g. What role does open source software play in the location standards world? Reference implementations of OGC standards are typically developed by open source software developers, and OSGeo (the Open Source Geospatial Foundation) has strong ties to the OGC. What can be said about other open source and crowd-sourcing projects in this domain that may have little connection to the OGC?

We will report on what the OGC is doing to help location services stakeholders improve information sharing and gain a more stable open standards platform for innovation and business development. We’ll discuss the OGC’s policies for fast-track adoption of contributed standards. Examples include:

a. KML, the application programming interface for Google Maps and Google Earth, contributed to the OGC by Google.
b. netCDF, an important science data encoding, contributed by the Unidata Program Center at the University Corporation for Atmospheric Research (UCAR).
c. The candidate standard Open GeoSMS, contributed by ITRI from Taiwan, where Open GeoSMS is already widely used. The OGC will issue a public request for comment on Open GeoSMS in a few weeks. The June 2011 Technical Committee meeting will be held in Taiwan.

We’ll also report on the OGC’s activities in business-critical areas such as security, uncertainty encodings, workflow, and standards specifically for commercial transactions in geospatial data and services.

The March 2011 OGC Meetings in Bonn, Germany

Organizations have cultures and agendas, and the OGC is no exception. We think it might be helpful to begin by providing a sample of the proceedings of the 76th OGC Technical Committee and Planning Committee meetings, held 28 February-4 March, 2011.

The meetings in Bonn were hosted by UN-SPIDER (the United Nations Platform for Space-based Information for Disaster Management and Emergency Response), a unit within UNOOSA (the UN Office for Outer Space Affairs). The Bonn meeting had the highest attendance of any OGC meetings. Technical Committee meeting attendance has been roughly proportional to OGC membership, which has grown each year since 1994. Membership is now at 416 organizations with a phenomenal global reach through the members’ market reach.

The closing plenary sessions are getting to be all-day affairs – there were 37 Working Group meetings, most of which included multiple reports and discussions of multiple topics (see sidebar). Special meetings were held to report on interoperability initiatives such as the multi-threaded OWS-8 Testbed, aviation information pilot projects and several interoperability experiments. The Europe Forum and various committees met, such as the Architecture Board, the Business Value Committee and the Compliance and Interoperability Testing Initiative (CITE).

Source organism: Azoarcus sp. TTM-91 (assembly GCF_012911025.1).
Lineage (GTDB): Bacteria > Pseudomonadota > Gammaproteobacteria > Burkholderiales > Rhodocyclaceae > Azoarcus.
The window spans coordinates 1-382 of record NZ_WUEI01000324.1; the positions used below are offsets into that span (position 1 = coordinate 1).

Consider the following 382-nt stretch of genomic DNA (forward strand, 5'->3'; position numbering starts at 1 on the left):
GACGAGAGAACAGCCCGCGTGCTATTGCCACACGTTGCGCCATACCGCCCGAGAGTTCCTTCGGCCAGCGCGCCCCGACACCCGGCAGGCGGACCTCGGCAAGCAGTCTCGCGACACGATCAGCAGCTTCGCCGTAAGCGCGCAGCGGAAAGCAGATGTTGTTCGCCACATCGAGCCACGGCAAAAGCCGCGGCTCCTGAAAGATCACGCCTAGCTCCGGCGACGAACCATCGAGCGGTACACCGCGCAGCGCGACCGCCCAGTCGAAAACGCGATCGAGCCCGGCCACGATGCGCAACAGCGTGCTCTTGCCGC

Such meetings have been held at least quarterly since the OGC began in 1994. Each week of meetings is a busy time for the member representatives, as they present their work, listen to others, discuss business requirements, socialize, debate technical issues, and plan to sponsor or participate in testbeds, pilot projects, interoperability experiments and plugfests. Having the opportunity to advance and influence industry standards is one important benefit of membership, but understanding the use of standards, business networking and market intelligence are key aspects of the value of membership.

Overall, it’s a bright and lively international society of people dedicated to a shared vision and mission. LBS interoperability and the “mass market” are hot topics and important business issues for many of the members. There is a general sense of confidence that the inclusive and constantly adapting OGC consensus process will ultimately be a market enabler for the LBS domain as it has been for many other domains. In coming issues of LBx Journal, you will have an opportunity to watch this unfold.


Below are a few LBS-related highlights from the agenda for the recent 78th OGC Technical Committee Meeting.

CITYGML DOMAIN WORKING GROUP:
> Integration of CityGML models into simulation environments

> Indoor navigation and indoor map demonstration experiments at a commerce facility in Japan

> Hitachi’s strategy for Smart City using spatial information infrastructure encoded using CityGML

> Indoor Maps for Robotics and IndoorML update (In- doorML is a data exchange format based on CityGML, being developed by members of the Indoor Spatial Awareness (ISA) project http://u-indoor.org/).

> 3D cadaster and ISO Land Administration Domain Model (The International Organization for Standardization (ISO) publishes a number of standards relevant to location. Some OGC standards become ISO standards.)

> Update on 3D Portrayal Interoperability Experiment

MASS MARKET DOMAIN WORKING GROUP:
> Open GeoSMS Update

> Update on OpenSearch – GeoSpatial and Temporal Extensions (OpenSearch http://www.opensearch.org/ is a collection of simple formats for the sharing of search results.)

> CityGML Outreach Events and Progress

SENSOR WEB ENABLEMENT (SWE) COMMON STANDARDS WORKING GROUP:
> Profiles for structuring simple in-situ sensor data

> Profiles for structuring remote sensing data (imagery, video, radar)

> Phenomenon/Property model and encoding

DECISION SUPPORT DOMAIN WORKING GROUP:
> Decision making in a commercial fleet company for green transportation

> Advancement of client testing at the OGC TEAM Engine (compliance testing facility)

> (Spatial) Decision Support Systems Infrastructure

There were similar plenary reports from working groups focused on a number of topics such as Emergency and Disaster Management, Earth Systems Science, Geosemantics, Security, Workflow and Defense and Intelligence.